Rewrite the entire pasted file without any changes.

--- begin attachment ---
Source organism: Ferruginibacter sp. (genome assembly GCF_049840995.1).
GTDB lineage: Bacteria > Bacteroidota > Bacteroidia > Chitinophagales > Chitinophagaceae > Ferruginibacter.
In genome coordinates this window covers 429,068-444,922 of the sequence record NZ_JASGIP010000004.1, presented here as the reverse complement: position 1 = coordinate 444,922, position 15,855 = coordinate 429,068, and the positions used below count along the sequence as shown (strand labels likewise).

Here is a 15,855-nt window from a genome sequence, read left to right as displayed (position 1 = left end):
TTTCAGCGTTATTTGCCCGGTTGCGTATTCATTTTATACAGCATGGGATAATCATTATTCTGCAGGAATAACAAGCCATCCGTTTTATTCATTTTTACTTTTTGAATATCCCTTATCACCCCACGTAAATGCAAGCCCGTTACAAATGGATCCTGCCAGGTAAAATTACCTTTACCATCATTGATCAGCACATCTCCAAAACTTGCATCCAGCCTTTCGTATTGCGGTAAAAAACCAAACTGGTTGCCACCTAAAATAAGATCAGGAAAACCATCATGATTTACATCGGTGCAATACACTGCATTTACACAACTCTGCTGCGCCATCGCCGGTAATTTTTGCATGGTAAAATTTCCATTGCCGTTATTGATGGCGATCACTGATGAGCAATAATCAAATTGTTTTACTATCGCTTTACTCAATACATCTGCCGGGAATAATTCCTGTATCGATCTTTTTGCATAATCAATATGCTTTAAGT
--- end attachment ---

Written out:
Source organism: Ferruginibacter sp. (genome assembly GCF_049840995.1).
GTDB lineage: Bacteria > Bacteroidota > Bacteroidia > Chitinophagales > Chitinophagaceae > Ferruginibacter.
In genome coordinates this window covers 429,068-444,922 of the sequence record NZ_JASGIP010000004.1, presented here as the reverse complement: position 1 = coordinate 444,922, position 15,855 = coordinate 429,068, and the positions used below count along the sequence as shown (strand labels likewise).

Here is a 15,855-nt window from a genome sequence, read left to right as displayed (position 1 = left end):
TTTCAGCGTTATTTGCCCGGTTGCGTATTCATTTTATACAGCATGGGATAATCATTATTCTGCAGGAATAACAAGCCATCCGTTTTATTCATTTTTACTTTTTGAATATCCCTTATCACCCCACGTAAATGCAAGCCCGTTACAAATGGATCCTGCCAGGTAAAATTACCTTTACCATCATTGATCAGCACATCTCCAAAACTTGCATCCAGCCTTTCGTATTGCGGTAAAAAACCAAACTGGTTGCCACCTAAAATAAGATCAGGAAAACCATCATGATTTACATCGGTGCAATACACTGCATTTACACAACTCTGCTGCGCCATCGCCGGTAATTTTTGCATGGTAAAATTTCCATTGCCGTTATTGATGGCGATCACTGATGAGCAATAATCAAATTGTTTTACTATCGCTTTACTCAATACATCTGCCGGGAATAATTCCTGTATCGATCTTTTTGCATAATCAATATGCTTTAAGT